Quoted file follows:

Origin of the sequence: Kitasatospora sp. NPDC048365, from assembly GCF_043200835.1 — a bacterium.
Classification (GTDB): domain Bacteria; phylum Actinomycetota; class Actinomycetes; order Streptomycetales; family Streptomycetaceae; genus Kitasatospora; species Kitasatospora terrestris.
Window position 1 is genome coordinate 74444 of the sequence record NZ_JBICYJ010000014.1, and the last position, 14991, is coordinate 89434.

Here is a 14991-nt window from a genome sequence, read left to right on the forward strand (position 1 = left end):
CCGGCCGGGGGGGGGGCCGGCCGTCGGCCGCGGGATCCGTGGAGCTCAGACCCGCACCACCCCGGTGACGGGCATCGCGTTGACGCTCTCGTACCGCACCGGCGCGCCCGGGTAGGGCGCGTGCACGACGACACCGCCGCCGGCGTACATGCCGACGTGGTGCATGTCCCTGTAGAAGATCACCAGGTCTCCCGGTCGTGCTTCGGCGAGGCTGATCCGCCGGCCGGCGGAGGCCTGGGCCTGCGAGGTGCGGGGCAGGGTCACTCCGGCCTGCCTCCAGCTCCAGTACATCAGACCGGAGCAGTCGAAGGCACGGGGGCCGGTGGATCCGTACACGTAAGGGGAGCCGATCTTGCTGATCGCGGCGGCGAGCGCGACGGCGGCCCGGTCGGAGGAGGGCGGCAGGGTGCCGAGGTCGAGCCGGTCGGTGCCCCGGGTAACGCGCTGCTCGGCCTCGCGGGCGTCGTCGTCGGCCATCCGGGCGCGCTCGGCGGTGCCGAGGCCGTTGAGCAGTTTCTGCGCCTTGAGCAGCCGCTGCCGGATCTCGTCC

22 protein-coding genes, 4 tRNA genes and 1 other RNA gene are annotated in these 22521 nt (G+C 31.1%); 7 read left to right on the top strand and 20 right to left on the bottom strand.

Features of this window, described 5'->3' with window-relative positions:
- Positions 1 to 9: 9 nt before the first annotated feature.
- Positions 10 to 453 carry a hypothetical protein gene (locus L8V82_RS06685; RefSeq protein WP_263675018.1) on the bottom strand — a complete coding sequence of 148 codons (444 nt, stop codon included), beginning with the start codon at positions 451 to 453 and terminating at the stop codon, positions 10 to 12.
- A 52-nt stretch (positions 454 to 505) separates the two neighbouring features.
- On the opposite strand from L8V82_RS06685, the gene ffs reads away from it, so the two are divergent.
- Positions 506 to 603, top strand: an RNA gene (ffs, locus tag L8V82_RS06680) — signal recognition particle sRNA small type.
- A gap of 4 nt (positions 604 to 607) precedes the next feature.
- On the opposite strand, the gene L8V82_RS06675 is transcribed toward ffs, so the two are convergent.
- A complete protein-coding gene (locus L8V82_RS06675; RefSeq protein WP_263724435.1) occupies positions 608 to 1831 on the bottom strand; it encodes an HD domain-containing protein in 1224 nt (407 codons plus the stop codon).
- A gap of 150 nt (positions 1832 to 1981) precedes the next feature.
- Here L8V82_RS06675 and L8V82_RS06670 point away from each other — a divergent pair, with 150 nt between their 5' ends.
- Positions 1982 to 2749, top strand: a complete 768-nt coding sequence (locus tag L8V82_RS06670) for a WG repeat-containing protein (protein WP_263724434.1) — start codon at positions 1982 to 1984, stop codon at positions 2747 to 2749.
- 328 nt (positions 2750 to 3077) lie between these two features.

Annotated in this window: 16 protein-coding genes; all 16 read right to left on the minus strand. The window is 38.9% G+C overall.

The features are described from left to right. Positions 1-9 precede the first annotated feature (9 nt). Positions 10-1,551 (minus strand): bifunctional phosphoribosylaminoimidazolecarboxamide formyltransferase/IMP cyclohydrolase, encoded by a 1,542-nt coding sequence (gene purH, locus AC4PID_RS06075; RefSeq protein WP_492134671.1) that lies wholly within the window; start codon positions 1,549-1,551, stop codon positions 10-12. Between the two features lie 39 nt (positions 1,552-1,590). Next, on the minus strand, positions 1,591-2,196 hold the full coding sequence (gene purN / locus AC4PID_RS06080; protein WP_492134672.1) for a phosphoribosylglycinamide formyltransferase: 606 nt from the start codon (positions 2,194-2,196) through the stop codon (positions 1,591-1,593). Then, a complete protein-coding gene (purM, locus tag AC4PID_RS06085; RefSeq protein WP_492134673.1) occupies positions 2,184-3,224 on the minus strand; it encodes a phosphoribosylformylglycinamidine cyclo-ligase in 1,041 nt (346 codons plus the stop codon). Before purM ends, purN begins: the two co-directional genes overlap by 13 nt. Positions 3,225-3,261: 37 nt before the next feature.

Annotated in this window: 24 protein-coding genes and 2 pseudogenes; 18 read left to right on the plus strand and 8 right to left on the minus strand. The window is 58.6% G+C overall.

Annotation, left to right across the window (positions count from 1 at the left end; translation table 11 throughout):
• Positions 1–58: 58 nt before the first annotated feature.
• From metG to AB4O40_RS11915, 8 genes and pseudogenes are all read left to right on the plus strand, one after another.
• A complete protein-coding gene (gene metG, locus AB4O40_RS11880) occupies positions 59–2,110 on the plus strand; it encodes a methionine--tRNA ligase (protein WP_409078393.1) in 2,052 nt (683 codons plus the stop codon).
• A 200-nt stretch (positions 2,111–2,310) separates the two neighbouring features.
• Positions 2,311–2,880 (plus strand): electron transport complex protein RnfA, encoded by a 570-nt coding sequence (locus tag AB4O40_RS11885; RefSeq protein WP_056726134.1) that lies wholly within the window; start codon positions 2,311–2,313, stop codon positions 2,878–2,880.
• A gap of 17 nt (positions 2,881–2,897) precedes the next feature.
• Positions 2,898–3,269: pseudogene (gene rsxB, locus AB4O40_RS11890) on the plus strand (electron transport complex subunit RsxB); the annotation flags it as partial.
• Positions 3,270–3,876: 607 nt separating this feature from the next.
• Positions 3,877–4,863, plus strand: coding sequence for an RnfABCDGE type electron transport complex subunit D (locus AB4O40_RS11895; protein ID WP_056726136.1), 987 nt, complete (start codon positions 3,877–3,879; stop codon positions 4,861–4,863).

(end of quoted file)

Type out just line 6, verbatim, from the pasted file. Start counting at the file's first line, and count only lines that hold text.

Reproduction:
22 protein-coding genes, 4 tRNA genes and 1 other RNA gene are annotated in these 22521 nt (G+C 31.1%); 7 read left to right on the top strand and 20 right to left on the bottom strand.